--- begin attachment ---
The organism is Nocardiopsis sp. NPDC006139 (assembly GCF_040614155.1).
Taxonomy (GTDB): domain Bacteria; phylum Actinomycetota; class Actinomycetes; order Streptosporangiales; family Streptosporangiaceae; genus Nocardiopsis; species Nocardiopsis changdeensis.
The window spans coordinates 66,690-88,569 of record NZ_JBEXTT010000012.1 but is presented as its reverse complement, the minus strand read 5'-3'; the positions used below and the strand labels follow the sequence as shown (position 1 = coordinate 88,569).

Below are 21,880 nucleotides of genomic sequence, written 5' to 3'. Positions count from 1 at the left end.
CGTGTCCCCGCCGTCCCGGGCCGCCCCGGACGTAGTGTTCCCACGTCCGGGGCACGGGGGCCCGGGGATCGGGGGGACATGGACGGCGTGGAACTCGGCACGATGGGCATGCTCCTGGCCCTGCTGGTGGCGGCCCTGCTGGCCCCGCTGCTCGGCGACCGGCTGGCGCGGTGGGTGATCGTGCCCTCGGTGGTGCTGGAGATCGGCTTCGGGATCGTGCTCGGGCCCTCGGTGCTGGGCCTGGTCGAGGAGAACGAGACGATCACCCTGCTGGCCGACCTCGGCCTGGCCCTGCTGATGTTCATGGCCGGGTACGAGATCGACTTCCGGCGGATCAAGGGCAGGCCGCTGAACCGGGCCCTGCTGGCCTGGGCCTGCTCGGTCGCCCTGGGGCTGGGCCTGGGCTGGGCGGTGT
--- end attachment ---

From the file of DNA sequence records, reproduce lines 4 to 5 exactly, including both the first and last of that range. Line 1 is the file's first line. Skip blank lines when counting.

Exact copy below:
Below are 21,880 nucleotides of genomic sequence, written 5' to 3'. Positions count from 1 at the left end.
CGTGTCCCCGCCGTCCCGGGCCGCCCCGGACGTAGTGTTCCCACGTCCGGGGCACGGGGGCCCGGGGATCGGGGGGACATGGACGGCGTGGAACTCGGCACGATGGGCATGCTCCTGGCCCTGCTGGTGGCGGCCCTGCTGGCCCCGCTGCTCGGCGACCGGCTGGCGCGGTGGGTGATCGTGCCCTCGGTGGTGCTGGAGATCGGCTTCGGGATCGTGCTCGGGCCCTCGGTGCTGGGCCTGGTCGAGGAGAACGAGACGATCACCCTGCTGGCCGACCTCGGCCTGGCCCTGCTGATGTTCATGGCCGGGTACGAGATCGACTTCCGGCGGATCAAGGGCAGGCCGCTGAACCGGGCCCTGCTGGCCTGGGCCTGCTCGGTCGCCCTGGGGCTGGGCCTGGGCTGGGCGGTGT